Hear our entire interview with Marley
Bob Marley’s not a reggae star. He’s a local boy, from New England. He’s the comedian who gained some measure of fame for his role as the bumbling Detective Greenly in “The Boondock Saints.”
His most famous line — “Where you goin? NO WHERE” — can still be heard 10 years later at bars across Boston.
We tapped the phones in the Blast newsroom to Podcast our 20-minute interview with Marley, where we talked about terrorism, comedy and most of all the hotly anticipated sequel to the 1999 cult classic (if all of Boston is considered one big cult) “Boondock Saints.” Marley reprises his role in “Boondock Saints II: All Saints Day,” which is due out October 30, despite the utter lack of publicity surrounding the flick so far.
Contrary to some published reports, Marley hadn’t known “Saints” director Troy Duffy since childhood. They met about 12 years ago.
“A buddy of mine introduced me to Troy and then they came to see me at The Laugh Factory (in Los Angeles) and he said ‘come audition,'” Marley said. “When that movie came out it was like nothing happened, and we were like ‘oh I guess nothing’s going to happen.'”
But something did happen. Suddenly, larger crowds were coming out to his shows, and they started firing lines from the movie up on stage.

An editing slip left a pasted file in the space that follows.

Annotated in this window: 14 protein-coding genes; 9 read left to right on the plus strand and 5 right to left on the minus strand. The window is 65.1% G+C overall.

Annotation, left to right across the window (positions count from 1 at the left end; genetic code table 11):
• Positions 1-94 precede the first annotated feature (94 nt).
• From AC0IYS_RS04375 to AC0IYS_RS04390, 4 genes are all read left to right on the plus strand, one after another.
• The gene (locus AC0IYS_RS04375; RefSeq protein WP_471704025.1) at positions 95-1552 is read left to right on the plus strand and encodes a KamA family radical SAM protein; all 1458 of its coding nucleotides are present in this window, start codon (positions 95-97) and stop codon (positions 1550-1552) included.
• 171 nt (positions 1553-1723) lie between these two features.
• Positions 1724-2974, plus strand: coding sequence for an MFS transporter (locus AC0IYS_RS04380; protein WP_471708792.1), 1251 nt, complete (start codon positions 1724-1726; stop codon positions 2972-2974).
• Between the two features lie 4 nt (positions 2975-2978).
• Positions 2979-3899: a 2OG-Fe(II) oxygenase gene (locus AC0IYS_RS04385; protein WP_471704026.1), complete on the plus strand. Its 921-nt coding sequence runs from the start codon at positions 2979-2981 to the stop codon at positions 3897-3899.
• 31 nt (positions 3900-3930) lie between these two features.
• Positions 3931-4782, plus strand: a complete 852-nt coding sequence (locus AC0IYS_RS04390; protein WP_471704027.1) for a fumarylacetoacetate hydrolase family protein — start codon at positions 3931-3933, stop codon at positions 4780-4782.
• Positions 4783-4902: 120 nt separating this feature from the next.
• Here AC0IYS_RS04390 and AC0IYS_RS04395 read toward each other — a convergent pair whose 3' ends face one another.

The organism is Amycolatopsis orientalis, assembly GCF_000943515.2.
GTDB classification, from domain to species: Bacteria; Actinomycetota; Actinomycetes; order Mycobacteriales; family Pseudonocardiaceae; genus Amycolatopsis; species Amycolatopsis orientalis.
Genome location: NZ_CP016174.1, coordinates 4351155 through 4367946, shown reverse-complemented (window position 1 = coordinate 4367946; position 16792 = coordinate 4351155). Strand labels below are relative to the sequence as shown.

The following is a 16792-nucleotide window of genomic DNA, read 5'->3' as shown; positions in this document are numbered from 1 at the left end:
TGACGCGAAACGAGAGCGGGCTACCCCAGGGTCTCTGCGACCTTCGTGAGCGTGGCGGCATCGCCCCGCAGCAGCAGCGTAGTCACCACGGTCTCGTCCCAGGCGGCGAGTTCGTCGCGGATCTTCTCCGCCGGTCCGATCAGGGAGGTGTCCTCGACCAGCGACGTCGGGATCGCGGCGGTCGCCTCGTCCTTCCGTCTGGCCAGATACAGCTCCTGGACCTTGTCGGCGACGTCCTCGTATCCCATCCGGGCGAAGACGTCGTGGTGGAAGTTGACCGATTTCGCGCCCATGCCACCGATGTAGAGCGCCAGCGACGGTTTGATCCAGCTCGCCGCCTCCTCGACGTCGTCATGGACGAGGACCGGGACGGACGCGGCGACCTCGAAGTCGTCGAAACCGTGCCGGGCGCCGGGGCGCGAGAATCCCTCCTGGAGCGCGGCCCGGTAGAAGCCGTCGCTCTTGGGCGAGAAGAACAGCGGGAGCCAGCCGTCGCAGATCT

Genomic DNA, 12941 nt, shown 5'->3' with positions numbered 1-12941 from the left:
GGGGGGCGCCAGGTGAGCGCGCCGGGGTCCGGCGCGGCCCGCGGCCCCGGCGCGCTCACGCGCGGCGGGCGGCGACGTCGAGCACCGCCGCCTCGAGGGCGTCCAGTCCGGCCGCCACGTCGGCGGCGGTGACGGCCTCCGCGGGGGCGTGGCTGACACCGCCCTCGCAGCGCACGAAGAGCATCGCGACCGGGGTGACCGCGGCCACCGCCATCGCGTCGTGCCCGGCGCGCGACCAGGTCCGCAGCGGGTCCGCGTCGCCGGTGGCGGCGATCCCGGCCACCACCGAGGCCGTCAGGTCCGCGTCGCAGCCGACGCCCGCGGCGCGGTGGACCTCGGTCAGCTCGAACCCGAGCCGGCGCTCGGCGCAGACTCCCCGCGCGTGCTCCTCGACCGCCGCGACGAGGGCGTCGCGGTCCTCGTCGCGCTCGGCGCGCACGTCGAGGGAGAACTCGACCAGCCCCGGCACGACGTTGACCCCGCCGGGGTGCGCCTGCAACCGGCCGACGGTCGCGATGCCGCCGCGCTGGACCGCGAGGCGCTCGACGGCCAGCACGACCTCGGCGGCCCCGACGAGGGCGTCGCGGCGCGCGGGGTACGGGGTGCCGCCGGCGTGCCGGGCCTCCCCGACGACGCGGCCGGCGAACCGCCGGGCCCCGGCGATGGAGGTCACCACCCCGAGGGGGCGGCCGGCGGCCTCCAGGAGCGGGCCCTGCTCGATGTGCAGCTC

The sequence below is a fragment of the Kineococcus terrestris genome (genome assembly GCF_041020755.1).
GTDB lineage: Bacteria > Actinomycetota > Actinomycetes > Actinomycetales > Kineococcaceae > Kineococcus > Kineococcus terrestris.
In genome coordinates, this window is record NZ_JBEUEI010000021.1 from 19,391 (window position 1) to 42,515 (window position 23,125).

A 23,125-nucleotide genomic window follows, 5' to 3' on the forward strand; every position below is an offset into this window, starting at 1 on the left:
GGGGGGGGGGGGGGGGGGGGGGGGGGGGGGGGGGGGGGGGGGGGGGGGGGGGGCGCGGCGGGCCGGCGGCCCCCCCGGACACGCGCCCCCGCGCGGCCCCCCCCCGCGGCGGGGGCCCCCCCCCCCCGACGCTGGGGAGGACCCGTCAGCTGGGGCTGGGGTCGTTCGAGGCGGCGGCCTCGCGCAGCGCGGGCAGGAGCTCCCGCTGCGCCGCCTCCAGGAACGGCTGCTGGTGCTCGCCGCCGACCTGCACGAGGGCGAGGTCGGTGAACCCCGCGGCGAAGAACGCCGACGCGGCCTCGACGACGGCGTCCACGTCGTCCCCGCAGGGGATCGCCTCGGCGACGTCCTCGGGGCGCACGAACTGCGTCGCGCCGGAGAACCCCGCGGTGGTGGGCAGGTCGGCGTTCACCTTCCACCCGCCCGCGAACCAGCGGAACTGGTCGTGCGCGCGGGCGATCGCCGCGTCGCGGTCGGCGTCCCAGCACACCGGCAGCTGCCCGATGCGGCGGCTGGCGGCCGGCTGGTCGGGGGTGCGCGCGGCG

“Then I realized it was taking off,” he said.
The original film helped lift the careers of the actors and comedians like Marley and guys like Brian Mahoney, and David Ferry. Marley said it was vital to bring this trio of cops back — as well as so many other actors, right down to the more obscure Tom Barnett, who plays the Irish gun dealer in both films.
So why did it take 10 years to make another “Boondock Saints?” In that case, the published reports are true. Duffy had problems with Franchise Films — and there was money involved. It was one big mess.
We do know that Marley’s character, the Boston Police Detective, will have a larger role in the sequel. He even tries to get with the gorgeous FBI Agent Eunice Bloom (Julie Benz).
Over the past decade, rumors flew around about a sequel, including one that would be set in New York. Marley was glad, however, that the film came home.
“I’m glad its in Boston and I’m glad it takes place in New England,” he said.
Although, despite the tax credits and “Hollywood East” mantra, the film was shot in Canada.
Marley said it was also fun to have a bunch of jackasses like comedians on set.
“Everybody on the film’s got a great sense fo humor, so it’s hard not to just sit there and laugh,” he said. “Judd Nelson is in this movie, and his part is menacing and yet hilarious at the same time. He’s really, really funny in the movie. There’s a bunch of clowns.”